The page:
How does it really feel to be a woman in the film industry in 2016?

CBC Arts asked seven of the women being honoured at this year's TIFF to chime in on what the Canadian industry can do to set a higher bar for women in film.

We asked 7 Canadian women being celebrated at TIFF this year

(Back L-R) Eva Hartling, Marie Vien, Ann Shin, Jennifer Podemski, Christine Horne, April Mullen, Ann Marie Fleming, Emma Donoghue, Caroline Dhavernas, Carolle Brabant, (Front L-R) Amanda Crew, Sandra Oh and Tracey Deer attend Birks Diamond Tribute to the Year's Women in Film in partnership with Telefilm Canada at Shangri-La Hotel on September 12, 2016 in Toronto, Canada. (Getty)

At the Toronto International Film Festival earlier this week, Telefilm Canada and Birks partnered for the fourth annual Birks Diamond Tribute, which honoured 12 women working in the Canadian film industry: directors Tracey Deer, Ann-Marie Fleming, April Mullen, Léa Pool and Ann Shin; actors Amanda Crew, Caroline Dhavernas, Christine Horne, Sandra Oh and Jennifer Podemski; and scriptwriters Emma Donoghue and Marie Vien. 

The women were selected by a pan-Canadian jury of 20 journalists and bloggers covering the world of arts, culture and entertainment, and collectively they certainly have much to celebrate. But looking at the 91 features to come out of Canada in 2013-'14, a study by Women in View found that 22 per cent of those movies were written by women, and just 17 per cent were made by female directors. It's clear that discussion surrounding the issues facing women in the industry needs to continue — which is why CBC Arts asked seven of the women being honoured at TIFF to chime in on what the Canadian industry can do to set a higher bar for women in film.

What do you think differentiates being a Canadian woman in film from being an American woman in film? What are the pros and cons?

Marie Vien: The context of the Canadian film industry is very different from the one in the United States because of the major — and essential — financing role played by government agencies in Canada as opposed to the purely private financing situation in the US. Through their respective agencies, Canada and Québec have the means to establish guidelines and requirements to promote women directors and scriptwriters, which is not possible in a free market such as the US.

Amanda Crew: I feel like there is a greater sense of community in the Canadian film industry. I feel like all of us women are genuinely cheering each other on and are proud of everyone's accomplishments. It's less dog eat dog and more loving and supportive. 
April Mullen: Being a Canadian woman in the entertainment industry has all the challenges you'd find crossing any border.  The percentages are low across the board when it come to women in film and that's a fact; however, I tend to focus on supporting and celebrating women that are succeeding and breaking through. I feel it is important to strive for more of a balance in terms of a female perspectives which includes all aspects: unique scripts and stronger female characters and directorial voices.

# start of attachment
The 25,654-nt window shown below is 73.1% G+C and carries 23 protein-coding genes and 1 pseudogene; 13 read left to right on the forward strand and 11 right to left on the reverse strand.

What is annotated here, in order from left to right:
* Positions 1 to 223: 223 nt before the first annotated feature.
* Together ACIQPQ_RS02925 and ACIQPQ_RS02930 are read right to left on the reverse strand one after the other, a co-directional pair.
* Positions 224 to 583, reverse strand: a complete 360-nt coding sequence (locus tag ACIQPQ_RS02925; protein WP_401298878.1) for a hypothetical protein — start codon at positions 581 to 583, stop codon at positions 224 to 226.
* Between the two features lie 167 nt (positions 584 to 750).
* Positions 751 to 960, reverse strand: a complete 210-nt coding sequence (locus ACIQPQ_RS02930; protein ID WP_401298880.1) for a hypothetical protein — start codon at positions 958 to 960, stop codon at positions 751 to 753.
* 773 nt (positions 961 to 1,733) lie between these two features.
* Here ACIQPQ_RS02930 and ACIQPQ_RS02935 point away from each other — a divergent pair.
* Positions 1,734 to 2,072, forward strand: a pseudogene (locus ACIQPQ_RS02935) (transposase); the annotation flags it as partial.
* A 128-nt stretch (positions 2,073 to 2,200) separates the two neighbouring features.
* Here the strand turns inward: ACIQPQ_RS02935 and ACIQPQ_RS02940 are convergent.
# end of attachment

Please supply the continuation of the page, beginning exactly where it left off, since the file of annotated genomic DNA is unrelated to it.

Ann-Marie Fleming: Because we have national film institutions like Telefilm and the NFB and the Canada Council, we can mandate some changes immediately, like what Claude Jolie Coeur did with promising gender parity for supported films by 2020. Since the NFB has always supported female filmmakers, this won't be too hard to achieve! The downside? I can't vote in the November elections, even though it is going to affect my life. 
Jennifer Podemski: I think, as Canadians, we are less in the consciousness of the American public. But a woman is a woman in this Western industry and things are more challenging all around — not  because we are women but because we are carving a new path (a very difficult and challenging path). But I do find that when any person or any group of people carve a new path, the trials and tribulations lead to very fruitful results. Ultimately, the United States has a bigger audience — they tend to drive audience participation and trend. I don't think women here in our industry are different; we are just working with a much smaller pallete.

While progress has certainly been made with regard to representation of women in the film industry, there are still a lot of problems. What do you think are the biggest challenges facing women working in the film industry in 2016?

Podemski: Fear. Men are afraid so they are holding on tightly to an old paradigm. There is nothing to be afraid of — if we all collectively embrace it, this change or shift in perspective, only good things will come.

Christine Horne: I can really only speak to the challenges that exist for female actors, and even then our experiences are unique. But the reality is that there are still far more parts for men than there are for women. I think the female roles that exist are getting more interesting and more challenging (well, some of them), but there just aren't enough. And as soon as the scale is tipped and a film really does focus on the women, it's reduced to a sub-genre. Is there a film equivalent to "chick lit"? A film with too many women is now a film about women, rather than simply a film. There is also still huge gender disparity in the crews. So even when we are working on a project helmed by women, telling a story about women, we're still going to work in a very male-dominated environment.

Vien: Apart from the major role that public institutions could play with regards to films directed and written by women, there is a need for women themselves to be more assertive. Selling oneself is not traditionally in our DNA.